The sauce!  Did I mention that heavenly sauce?  It has all sorts of goodies in it, and starts with a mixture of Korean hot pepper sauce, Gochu Jang (available in gluten-free nowadays), garlic, a little water, raw sugar, crushed garlic, apple cider vinegar, and – tada!  Tonight a new special ingredient made an appearance – cinnamon!  As far as proportions go – it’s meant to be spicy with just a hint of cinnamon, and fairly sweet.  How good was it?  See for yourself!  🙂

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Yes, that’s right there is sauce all over my face and hands….so so good!

Dr. Tae Yun Kim always encourages people to be bold and go ahead and try new things – so give it a try and enjoy the results!

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A dinner that starts out with ingredients like the ones above – how can it be anything but healthy and delicious? Especially when it is prepared by Dr. Tae Yun Kim?

She is not only one of the highest ranked Martial Artists in the World, motivational speaker, best-selling author, CEO of a high-tech company, TV show host, founder of the TYK fashion clothing line and so so much more, she is “in tune with the food.”  As Ki energy Master she knows what’s good and what isn’t.

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Here you can see what those raw veggies turned into – lovingly combined with Korean sweet potato noodles, baby squid, brown rice cakes, and Korean red hot sauce.

To switch it up a bit, Dr. Tae Yun Kim also introduced this tummy pleaser:

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This one started out with potatoes and kosher hot dogs.  Did I mention before that Dr. Tae Yun Kim uses a lot of Kosher food because it has to be handled in a very clean environment, with prayer?

After they were sautéed briefly, just enough to be barely tender, green onions joined in the fun, as well as tofu, sweet potatoes, yellow onions, and another version of Korean hot sauce. There are as many versions of Korean hot sauce as there are kinds of kimchi, as there are kinds of bread.  Each cook pretty much has her own tweak.  Many of them have gluten in it, and MSG. Dr. Tae Yun Kim‘s version doesn’t have either, and tastes clean and pure.  For an exact recipe – sorry folks but that’s gonna be in her cookbook!  As a hint, it has gluten-free “gochu jang” (hot red pepper sauce), apple cider vinegar, sugar, crushed garlic, sesame oil in it.

Go ahead, be bold and try it out and see what version you can come up with!

 

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The title purposely says “Korean Style”, because with Dr. Tae Yun Kim there is no restriction or limit on her creativity.  She bases many of her innovative dishes and creations on the Korean cuisine of the time she was growing up, when all food was by default organic, grown on healthy soil with no chemicals applied to either ground, plants or animals.

Nowadays she shops for organically grown fruit and produce and grows a lot of her own fruits and vegetables.  She makes sure any poultry and meat she purchases came from healthy, happy, organically raised animals.

She still cleanses the meat before using it by using this method (from a few blog posts back.)

In these pictures, Dr. Tae Yun Kim started with chicken pieces, and sautéed them in some water seasoned with salt and garlic.  She added tofu and vegetables, starting with the hard varieties like carrots, onions, Brussels Sprouts and Yucca root, and then follows with mushrooms, zucchini and cabbage.

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As sauce, she added her very own brand of hot sauce.  I know, not fair!  To make a close approximation of that sauce, you take a couple of spoons of gochu jang, available in any Korean store.  For us gluten-free folks – there are gluten free varieties available online and they are every bit as good.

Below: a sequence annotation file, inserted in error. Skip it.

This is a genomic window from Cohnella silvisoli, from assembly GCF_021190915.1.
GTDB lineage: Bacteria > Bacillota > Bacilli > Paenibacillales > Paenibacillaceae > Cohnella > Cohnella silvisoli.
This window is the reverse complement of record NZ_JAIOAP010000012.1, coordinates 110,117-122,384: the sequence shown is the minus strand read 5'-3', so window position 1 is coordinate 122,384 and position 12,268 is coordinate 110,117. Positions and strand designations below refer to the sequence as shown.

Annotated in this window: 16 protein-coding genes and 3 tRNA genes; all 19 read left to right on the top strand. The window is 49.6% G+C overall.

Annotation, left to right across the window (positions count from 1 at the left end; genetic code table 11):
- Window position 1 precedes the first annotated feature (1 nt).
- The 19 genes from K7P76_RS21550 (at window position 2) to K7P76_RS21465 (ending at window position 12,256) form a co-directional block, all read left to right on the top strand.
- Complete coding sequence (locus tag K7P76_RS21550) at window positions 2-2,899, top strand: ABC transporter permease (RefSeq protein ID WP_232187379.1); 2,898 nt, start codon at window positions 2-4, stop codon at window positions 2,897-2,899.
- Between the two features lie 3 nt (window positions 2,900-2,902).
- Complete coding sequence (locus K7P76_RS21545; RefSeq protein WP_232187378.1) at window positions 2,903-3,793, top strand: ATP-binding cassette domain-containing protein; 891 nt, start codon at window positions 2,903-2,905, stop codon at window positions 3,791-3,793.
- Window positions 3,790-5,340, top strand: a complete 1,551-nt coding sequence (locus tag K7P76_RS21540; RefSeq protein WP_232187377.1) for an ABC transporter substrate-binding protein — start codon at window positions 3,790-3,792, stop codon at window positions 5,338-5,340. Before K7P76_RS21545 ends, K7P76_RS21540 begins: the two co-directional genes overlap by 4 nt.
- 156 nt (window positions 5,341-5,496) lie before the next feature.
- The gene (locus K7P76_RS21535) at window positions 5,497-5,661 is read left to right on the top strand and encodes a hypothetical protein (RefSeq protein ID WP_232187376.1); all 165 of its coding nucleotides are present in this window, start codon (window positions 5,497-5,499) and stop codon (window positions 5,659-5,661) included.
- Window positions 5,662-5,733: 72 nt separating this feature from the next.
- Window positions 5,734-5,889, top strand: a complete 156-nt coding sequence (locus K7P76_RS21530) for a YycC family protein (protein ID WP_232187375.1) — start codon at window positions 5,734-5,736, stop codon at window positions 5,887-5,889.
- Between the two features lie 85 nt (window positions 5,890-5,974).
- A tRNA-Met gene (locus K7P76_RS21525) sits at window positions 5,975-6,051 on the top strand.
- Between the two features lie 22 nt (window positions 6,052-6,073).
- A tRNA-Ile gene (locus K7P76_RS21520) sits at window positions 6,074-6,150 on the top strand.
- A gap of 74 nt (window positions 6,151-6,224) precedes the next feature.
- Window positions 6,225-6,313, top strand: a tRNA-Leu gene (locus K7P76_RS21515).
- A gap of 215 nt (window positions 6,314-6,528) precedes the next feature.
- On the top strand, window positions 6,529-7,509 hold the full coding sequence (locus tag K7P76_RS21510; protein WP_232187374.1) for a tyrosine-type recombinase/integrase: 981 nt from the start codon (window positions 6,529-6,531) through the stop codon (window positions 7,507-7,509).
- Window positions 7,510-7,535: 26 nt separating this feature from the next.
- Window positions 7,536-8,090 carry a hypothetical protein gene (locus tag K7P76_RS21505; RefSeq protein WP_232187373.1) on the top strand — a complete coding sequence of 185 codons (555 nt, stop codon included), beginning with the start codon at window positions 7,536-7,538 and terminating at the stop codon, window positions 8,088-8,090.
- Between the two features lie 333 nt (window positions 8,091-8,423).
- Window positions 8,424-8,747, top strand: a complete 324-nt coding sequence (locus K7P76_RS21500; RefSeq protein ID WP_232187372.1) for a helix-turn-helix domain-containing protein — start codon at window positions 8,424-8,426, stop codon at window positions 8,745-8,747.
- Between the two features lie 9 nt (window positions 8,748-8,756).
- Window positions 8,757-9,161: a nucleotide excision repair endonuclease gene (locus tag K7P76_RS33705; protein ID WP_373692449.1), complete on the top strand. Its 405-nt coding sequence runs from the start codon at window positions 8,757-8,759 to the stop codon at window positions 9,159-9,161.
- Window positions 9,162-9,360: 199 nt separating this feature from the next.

To this you add a spoon of garlic, a couple spoons of raw sugar, and some apple cider vinegar and lemon juice.  Heat up, stir vigorously and add a few spoons to the stew, enough to cover the meat and veggies but not so much it turns soupy.  Taste and adjust seasonings.  You can add some chopped up jalapeno’s of you love it really hot.

Lastly, add some cilantro, green onions, and parsley, according to your own taste.

This stew can be served over brown rice or acorn noodles, or use chap chae noodles.  Either way, it is amazingly delicious!

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Dr. Tae Yun Kim always celebrates New Year in a very special way.  First, several days before, she starts by fasting and praying and purifying.  She takes this very seriously and encourages others to do the same.  It is a time of taking your own internal inventory and review the past year.  Did you reach your goals last year?  How about goals for the New Year?  She reminds us, “The power is in us, it is our personal choice what we do in our lives!”

Then, to celebrate on New Years Eve, Dr. Tae Yun Kim makes very special foods.  This year, for the first time ever, she invented a new recipe.

The actual recipe will be in her cook book, to be released in the near future.  For now, enjoy the pictures and the story!

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First, you need Korean sweet potatoes, easily found in Korean and general Asian stores.  They are a nutritional powerhouse, with large amounts of vitamins, minerals, fiber and even protein.  And although the name says “sweet” potato, they are actually helping maintain even blood sugar levels and are a very good food choice for diabetics.

By adding adzuki beans, the protein and fiber levels receive a major boost, and now you have an almost perfect food to break a fast, and to proved long-lasting energy.

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The end result isn’t this brown color though – the actual jook, or gruel/thick soup, is a cheery yellow color speckled with dark maroon jewels, that make your taste buds jump with joy!

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What did you have for New Years Eve dinner?  Did you have something nutritious and delicious, or did you just overload on junk food?

It’s a New Year!  Let’s start fresh and new!  And if you are as looking forward to this new cookbook as I am, a cook book that won’t be like any other you have ever seen, please leave a response and we’ll add you to the list!